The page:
Wandering the Grenadines – 2

Oops – don’t think this is the right gap
between the rocks off Bequia

 As the forecast was not particularly calm or dry we decided Tobago Cays could wait for better conditions and set sail on the last Friday in March for the beat north to Bequia (Beck-wah). After all cruising like this we have no holiday timetable with return flights booked in two weeks time as many sailing here have. With a month’s cruising permit for the whole SVG we can be patient and even apply for an extension if we need to. There is plenty else to do – museums, provisioning, hiking, boat fixing – that can be done despite squalls and tropical downpours. The whole thirty nautical miles was past islands on the starboard side (the east) – Canouan, Mustique and a host of smaller ones we found it hard to identify without having the chart on deck all the time. Squalls passed ahead of us and behind us, it got windy for a time but we barely got damp, enjoying the freedom of being at sea again for several hours.

A double ender out sailing

Admiralty Bay, Bequia is a huge space surrounded by steep tree clad hills and crowded with mooring buoys, charter boats at anchor plus a few cargo ships, local ferries and, when we arrived, Sea Cloud a lovely old windjammer now used as a small cruise ship. Port Elizabeth the only town on the island (think small village in European terms) has a few supermarkets and veg stalls (supermarkets only sell tinned and packaged foodstuff, alcohol, household items like loo paper plus catering quantities of paper plates or plastic cups and sometimes frozen chicken and pork). Temptress stocked up with a slab of local beer, two bottles of South African wine and two litres of UHT milk. The latter had been hard to find anywhere since we left St George. Liquid milk is more expensive than alcohol, it seems most locals prefer the powered variety as it keeps longer and occupies less space, crucial when everything has to be shipped in. Hence having a breakfast of cereal and milk has become a treat rather than the norm on board with our precious stock of UHT reserved for use in teas and coffee.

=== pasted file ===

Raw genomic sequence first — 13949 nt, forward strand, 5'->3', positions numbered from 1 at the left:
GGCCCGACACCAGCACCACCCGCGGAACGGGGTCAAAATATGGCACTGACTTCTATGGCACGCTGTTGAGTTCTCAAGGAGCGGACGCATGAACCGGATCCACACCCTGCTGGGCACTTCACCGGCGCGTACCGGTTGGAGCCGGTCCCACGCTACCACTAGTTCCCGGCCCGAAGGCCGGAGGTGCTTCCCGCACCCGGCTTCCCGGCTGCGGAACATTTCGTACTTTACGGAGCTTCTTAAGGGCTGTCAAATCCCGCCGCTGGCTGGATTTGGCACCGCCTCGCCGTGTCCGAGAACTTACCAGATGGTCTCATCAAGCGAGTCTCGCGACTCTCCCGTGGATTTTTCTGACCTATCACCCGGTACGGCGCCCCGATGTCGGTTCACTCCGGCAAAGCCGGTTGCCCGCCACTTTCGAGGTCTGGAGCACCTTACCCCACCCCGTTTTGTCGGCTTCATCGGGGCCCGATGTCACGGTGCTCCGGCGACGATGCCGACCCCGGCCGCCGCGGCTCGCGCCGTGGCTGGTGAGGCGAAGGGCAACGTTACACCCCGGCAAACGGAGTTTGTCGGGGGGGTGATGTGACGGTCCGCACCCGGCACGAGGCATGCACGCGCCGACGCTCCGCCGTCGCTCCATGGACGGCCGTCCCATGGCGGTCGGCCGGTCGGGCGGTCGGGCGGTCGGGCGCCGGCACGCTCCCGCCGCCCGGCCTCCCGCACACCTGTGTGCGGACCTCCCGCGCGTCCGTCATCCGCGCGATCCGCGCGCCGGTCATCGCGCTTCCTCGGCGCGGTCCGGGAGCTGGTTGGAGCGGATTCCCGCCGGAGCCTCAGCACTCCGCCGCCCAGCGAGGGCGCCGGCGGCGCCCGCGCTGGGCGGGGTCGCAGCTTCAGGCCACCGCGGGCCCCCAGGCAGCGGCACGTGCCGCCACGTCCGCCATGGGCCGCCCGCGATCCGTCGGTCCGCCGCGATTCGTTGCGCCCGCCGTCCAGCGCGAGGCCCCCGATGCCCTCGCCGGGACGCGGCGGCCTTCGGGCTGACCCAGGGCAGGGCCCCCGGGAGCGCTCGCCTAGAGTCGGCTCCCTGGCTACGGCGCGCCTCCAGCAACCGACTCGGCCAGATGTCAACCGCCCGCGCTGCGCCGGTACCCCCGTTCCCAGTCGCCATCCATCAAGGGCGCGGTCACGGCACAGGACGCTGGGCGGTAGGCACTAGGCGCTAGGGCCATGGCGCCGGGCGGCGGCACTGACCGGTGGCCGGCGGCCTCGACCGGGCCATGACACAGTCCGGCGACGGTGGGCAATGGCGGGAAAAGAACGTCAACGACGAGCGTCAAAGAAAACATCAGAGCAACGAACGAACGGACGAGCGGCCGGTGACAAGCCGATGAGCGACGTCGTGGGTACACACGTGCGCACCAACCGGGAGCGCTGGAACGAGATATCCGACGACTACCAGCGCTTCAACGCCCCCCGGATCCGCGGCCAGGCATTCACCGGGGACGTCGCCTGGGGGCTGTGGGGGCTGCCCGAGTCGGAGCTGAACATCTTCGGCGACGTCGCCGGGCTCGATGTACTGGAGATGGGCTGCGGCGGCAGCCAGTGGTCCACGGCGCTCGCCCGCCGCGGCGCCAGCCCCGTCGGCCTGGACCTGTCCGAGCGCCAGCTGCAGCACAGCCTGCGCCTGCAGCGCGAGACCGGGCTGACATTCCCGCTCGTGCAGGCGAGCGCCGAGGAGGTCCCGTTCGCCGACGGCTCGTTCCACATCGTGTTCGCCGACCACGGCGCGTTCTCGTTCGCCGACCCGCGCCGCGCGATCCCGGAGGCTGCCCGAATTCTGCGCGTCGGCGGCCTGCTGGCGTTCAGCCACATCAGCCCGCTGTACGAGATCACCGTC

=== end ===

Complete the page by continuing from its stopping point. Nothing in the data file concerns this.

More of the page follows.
More local sailors

We are finally getting used to shops with almost bare shelves – no stacking things high here, spread them out to fill the space. Often there is little or no organisation requiring several rounds of the entire store to locate items even with staff trying to help you. And in order to complete the shopping list, a visit every store is necessary plus the veg stall and the bakery. Some surprising things turn up – wanting Bonjela I presumed we’d have to walk to the pharmacy but there, just as we were leaving Knight Trading’s main store, was a glass fronted wooden cabinet with various first aid items including tubes of Pakistani produced Bonjela!

Choices are limited too – stock cubes are Maggi chicken, lemonade in bottles bigger than single servings is illusive and then only Sprite. I am jealously guarding our last litre of tonic for sundowner G&Ts. Butter is usually margarine of the type that does not need a refrigerator, still plucking up the courage to purchase some, the tubs are big and I have a feeling it won’t taste pleasant on toast in the morning. On the other hand what can be better than a loaf of bread so hot and fresh you hardly hold it, purchased late on a Sunday afternoon from Hamilton’s bakery across from where we anchor!